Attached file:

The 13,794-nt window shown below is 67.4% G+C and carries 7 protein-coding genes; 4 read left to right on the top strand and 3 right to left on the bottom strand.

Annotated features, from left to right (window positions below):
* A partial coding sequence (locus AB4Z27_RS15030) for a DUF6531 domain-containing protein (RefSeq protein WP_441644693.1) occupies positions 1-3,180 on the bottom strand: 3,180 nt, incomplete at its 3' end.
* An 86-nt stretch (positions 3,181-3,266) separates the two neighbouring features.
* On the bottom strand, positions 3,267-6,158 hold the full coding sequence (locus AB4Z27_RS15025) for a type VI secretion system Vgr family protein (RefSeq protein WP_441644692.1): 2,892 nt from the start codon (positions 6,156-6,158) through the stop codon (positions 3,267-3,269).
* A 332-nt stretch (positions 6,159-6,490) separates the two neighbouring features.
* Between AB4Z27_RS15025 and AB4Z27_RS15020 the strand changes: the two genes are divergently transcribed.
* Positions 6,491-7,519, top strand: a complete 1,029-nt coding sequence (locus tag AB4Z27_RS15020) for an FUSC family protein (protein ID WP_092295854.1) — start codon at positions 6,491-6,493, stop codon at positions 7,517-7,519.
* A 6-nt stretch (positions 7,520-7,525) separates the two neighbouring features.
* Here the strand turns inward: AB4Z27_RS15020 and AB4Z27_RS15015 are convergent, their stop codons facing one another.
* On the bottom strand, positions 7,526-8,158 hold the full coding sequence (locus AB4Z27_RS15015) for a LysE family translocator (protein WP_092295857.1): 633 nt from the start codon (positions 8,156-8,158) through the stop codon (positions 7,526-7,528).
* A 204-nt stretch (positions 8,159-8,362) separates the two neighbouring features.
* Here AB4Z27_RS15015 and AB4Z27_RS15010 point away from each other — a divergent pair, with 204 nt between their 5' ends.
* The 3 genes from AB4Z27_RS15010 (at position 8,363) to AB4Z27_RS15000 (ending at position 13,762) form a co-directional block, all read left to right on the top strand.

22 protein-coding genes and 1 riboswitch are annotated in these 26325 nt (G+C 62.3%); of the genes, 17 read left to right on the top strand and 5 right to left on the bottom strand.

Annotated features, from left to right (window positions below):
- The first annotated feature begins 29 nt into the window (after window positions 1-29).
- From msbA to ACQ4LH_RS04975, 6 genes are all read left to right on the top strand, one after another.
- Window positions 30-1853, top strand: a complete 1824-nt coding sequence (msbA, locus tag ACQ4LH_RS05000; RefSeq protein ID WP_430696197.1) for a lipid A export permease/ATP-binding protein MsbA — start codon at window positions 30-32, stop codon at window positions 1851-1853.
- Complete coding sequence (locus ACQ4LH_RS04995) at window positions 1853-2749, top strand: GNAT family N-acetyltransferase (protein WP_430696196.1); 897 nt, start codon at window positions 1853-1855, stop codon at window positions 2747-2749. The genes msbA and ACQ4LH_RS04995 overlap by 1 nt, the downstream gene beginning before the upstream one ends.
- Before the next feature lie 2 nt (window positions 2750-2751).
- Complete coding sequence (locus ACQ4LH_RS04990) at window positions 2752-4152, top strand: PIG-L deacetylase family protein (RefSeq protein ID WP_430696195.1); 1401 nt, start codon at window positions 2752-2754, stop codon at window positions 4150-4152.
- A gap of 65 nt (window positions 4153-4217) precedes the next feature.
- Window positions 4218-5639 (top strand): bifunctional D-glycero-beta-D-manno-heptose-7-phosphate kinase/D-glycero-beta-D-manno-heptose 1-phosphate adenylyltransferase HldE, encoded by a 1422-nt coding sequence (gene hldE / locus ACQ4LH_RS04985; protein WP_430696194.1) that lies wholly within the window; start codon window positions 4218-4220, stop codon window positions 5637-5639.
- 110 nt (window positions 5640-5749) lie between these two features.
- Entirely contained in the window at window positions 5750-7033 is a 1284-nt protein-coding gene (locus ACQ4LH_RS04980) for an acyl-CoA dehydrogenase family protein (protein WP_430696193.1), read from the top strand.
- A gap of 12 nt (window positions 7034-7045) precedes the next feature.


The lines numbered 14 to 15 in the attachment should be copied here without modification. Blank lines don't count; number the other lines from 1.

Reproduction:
* The 3 genes from AB4Z27_RS15010 (at position 8,363) to AB4Z27_RS15000 (ending at position 13,762) form a co-directional block, all read left to right on the top strand.

22 protein-coding genes and 1 riboswitch are annotated in these 26325 nt (G+C 62.3%); of the genes, 17 read left to right on the top strand and 5 right to left on the bottom strand.